Why is it so hard to find a reliable and reasonable architect?!

We bought our house a year ago and have wasted all this time trying to find an architect. After a recommendation from a friend of a friend, we held out for one architect, who seemed perfect - reasonably cheap, half English, half French and had done similar work to ours (traditional Landaise farmhouse renovation) but never came up with any plans, despite promising us for six months(!).

We have had quotes from a couple of other architects who advertise on ex-pat sites, but their quotes came in at over €9000. Is this normal?

Interesting as in the past year we have had about 6 meetings about 2-3 hours long. Of these meetings I wrote up minutes and actions afterwards as I felt from the first couple of meetings that our requests were being lost. This did help but there were months which passed between each meeting (not through us not asking for meetings I must add) and then suddenly the next step was launched to go out to tender before we'd approved (or seen!!!) the plans following the structural engineers drawings being revised. Anyway that is history - next job is getting devis in. The fun now begins as we juggle builders availabilities with actually getting them to quote.

Despite the time and cost factor of working on individual renovation projects, we have had enormous satisfaction working with private clients, we like the building up of the personal relationship and all the attention to detail etc. Of course some clients can be a nightmare (see David's post below!) but on the whole we have been rather sad when some projects have ended, you get to know each other pretty well, not to mention the incredible detailed knowledge one has of the house itself by the end.

We try and minimise client changes by pointing out really early that clients should finalise their choices and try and stick to them, and that changes will often involve extra costs and (not to be forgotten) delays. But of course, as it's your home, emotions can become a factor and that's why a personal relationship between architect and client is so important. (Interesting that there is no real translation into French for the word "home").

i always insisted on trying to have a good and indeed close relationship with the client. I was always very uncomfortable if just meeting the husband or the wife as there were frequently very different agendas and |I didn't want to be the focus of that. That's why we used to do minutes of every meeting and circulate those as decisions/action etc. Lots don't do that now because the fees are so low. Every hour spent before the job starts on site is well rewarded. I remember one job where a client couldn't make up her mind about among other things just one window and we drew 16 different versions of that. Every weekly meeting turned out into a six hour marathon when she just would not commit. We warned her lots of times and in writing. She appointed a builder on a time basis as no other builder as would touch her having met her and from the day the job started on site she paid us not one penny. She insisted on buying a jacuzzi for the garden after I warned her in writing she could not afford it and then after she ran out of money she tried to sue me!!!!!! Her lawyer advised her not to proceed after I showed him all the correspondence. Believe me I tried to help that lady but she became impossible. It's not just clients who need protection! In fact she like Dorian Grey changed physically during the whole process. Her face dissolved into a sea of fissures broken only by the deep holes of reddening eyes and parched lips. It was quite extraordinary. I saw photos of her as a young and beautiful woman but the process of a divorce had finished her off. There were a few other cases where we were exposed to wars between partners in marriages or relationships which ended during or shortly after projects which seemed to focus the problems between them.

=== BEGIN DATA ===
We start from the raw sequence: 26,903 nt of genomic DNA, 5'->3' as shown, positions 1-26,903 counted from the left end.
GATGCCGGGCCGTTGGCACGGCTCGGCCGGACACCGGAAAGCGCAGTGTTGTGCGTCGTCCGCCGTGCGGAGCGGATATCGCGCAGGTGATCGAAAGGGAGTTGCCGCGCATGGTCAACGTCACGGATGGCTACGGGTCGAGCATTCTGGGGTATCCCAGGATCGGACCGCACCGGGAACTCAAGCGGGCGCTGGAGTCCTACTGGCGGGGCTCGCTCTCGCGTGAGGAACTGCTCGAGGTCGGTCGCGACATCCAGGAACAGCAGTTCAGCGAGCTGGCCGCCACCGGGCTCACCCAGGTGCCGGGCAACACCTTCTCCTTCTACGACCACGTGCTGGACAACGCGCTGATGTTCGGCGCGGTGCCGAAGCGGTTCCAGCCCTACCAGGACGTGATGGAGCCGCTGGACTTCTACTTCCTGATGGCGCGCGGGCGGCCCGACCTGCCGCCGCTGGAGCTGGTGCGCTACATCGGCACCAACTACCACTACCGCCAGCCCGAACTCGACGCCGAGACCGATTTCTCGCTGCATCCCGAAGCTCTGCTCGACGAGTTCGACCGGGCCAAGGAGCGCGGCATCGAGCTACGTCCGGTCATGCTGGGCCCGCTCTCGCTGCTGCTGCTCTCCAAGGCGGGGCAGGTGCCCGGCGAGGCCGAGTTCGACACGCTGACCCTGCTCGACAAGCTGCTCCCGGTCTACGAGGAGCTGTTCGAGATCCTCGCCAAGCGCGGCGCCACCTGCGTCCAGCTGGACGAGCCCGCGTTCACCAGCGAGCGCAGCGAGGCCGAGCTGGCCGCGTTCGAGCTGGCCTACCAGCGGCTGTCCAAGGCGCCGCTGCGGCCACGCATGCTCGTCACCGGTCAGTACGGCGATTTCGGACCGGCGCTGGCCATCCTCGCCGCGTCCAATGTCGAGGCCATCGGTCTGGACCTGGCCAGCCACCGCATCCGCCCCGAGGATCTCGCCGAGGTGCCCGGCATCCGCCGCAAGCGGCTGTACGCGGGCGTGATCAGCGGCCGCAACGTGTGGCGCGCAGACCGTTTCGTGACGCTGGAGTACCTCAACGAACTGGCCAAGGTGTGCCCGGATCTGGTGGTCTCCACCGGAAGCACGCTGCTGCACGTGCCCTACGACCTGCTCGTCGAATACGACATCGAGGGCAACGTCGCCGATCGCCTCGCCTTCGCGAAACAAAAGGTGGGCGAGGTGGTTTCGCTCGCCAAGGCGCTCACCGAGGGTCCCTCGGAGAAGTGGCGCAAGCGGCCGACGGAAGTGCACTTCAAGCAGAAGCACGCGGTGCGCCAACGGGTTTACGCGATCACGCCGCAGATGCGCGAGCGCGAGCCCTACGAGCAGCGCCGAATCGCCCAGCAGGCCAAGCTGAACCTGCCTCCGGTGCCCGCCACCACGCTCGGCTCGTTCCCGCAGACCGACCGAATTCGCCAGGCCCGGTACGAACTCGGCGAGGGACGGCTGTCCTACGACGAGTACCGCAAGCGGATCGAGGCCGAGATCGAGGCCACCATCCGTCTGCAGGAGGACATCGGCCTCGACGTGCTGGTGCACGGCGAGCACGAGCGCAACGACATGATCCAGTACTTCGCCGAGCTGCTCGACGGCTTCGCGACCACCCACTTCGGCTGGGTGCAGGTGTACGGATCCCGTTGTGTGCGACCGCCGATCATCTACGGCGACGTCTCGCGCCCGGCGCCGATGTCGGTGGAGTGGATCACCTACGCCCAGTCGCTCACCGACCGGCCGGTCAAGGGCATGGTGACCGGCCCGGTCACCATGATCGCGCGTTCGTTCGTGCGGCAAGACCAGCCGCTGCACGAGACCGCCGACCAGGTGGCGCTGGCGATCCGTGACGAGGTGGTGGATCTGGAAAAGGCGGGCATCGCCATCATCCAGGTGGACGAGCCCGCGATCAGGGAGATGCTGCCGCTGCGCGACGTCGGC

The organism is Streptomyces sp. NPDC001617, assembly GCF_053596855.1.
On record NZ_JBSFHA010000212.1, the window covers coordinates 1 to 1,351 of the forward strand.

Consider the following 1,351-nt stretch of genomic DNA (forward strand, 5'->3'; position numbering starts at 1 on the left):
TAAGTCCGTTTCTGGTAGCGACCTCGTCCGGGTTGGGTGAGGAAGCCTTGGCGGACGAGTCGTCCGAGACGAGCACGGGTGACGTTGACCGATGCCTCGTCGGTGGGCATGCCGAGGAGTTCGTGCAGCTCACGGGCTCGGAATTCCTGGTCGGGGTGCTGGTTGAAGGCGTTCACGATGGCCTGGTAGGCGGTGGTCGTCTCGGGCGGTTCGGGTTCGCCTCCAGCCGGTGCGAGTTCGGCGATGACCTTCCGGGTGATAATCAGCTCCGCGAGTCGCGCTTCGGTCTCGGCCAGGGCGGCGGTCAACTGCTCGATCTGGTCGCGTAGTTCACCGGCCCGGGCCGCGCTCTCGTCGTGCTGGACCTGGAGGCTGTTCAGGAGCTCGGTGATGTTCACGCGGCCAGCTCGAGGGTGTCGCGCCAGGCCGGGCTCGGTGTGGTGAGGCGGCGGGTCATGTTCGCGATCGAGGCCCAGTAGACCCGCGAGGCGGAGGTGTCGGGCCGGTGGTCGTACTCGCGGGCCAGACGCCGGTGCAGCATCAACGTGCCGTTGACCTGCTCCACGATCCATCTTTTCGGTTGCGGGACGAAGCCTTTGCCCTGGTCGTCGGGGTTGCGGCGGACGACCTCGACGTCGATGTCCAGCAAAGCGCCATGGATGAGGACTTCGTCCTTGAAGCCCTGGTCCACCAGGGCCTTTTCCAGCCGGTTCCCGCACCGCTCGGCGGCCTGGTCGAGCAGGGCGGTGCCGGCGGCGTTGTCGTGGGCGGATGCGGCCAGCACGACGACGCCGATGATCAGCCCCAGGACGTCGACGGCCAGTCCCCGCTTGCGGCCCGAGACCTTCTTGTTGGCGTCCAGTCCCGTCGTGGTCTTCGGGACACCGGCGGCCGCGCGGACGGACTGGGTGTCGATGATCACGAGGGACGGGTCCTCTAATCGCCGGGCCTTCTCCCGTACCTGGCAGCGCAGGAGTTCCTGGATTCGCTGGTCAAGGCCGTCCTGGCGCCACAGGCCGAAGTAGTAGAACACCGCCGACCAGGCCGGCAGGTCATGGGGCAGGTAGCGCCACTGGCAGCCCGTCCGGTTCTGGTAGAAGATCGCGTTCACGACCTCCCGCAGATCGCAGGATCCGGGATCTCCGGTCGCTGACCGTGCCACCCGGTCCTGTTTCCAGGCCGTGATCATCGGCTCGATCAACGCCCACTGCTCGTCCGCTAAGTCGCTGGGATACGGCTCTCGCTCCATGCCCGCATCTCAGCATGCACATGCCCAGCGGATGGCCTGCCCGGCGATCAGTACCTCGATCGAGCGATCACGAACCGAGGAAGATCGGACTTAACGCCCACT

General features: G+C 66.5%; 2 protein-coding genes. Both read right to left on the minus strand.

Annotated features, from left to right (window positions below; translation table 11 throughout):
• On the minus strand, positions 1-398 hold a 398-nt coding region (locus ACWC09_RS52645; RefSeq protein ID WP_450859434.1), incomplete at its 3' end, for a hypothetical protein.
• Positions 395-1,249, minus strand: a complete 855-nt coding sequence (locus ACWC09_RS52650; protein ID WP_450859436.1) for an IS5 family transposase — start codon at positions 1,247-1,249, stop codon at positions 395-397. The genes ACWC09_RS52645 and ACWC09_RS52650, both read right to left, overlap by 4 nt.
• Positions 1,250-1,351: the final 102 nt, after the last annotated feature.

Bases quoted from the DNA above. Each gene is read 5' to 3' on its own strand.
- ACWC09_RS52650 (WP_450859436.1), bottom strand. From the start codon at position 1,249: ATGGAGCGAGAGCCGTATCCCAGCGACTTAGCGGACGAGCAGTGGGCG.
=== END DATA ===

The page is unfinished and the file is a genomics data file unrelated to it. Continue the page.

David - I too thought that the recommendation would be a good reason to keep the client happy. Indeed after terminating the architect has now given us a small rebais commercial which I think is a gesture of goodwill. If I have a good service I will always recommend someone, I suppose I am disappointed it didn't work out. I will accept that we have (as a result of costs) changed the drawings which obviously affects the bottom line as they pay their team to update everything on an hourly basis whereas our fee is on a % basis. The more work involved the more it costs them. I get that. I also get that cotisations are expensive (as per Sean's point below). I guess the thing is for us the thing we are renovating is our personal home, its one of the most expensive undertakings we will ever do. We want it to be right, we don't want too much negative equity by over-renovating but at the same time it's our family home so it has to be comfortable. Therein is the problem, private clients are difficult, we're passionate, we want to spend time getting it right, but for an architect there is lots of work for what appears to be a small return (after tax) if the hours invested are many. For us the architect fees at 10% plus all the extras for other professionals constitute a large sum of money - we wish we could have continued but it could only have happened if the relationship was better - we didn't have a good relationship, we felt the way things progressed wasn't efficient and hence led to disagreements, delays and us being unhappy. Shame - but we move on. I think it would be far simpler to do a new build and IF we ever did do another project it would be new build - no doubt there and of course we would use an architect BUT I would research them better and make sure there was a better fit.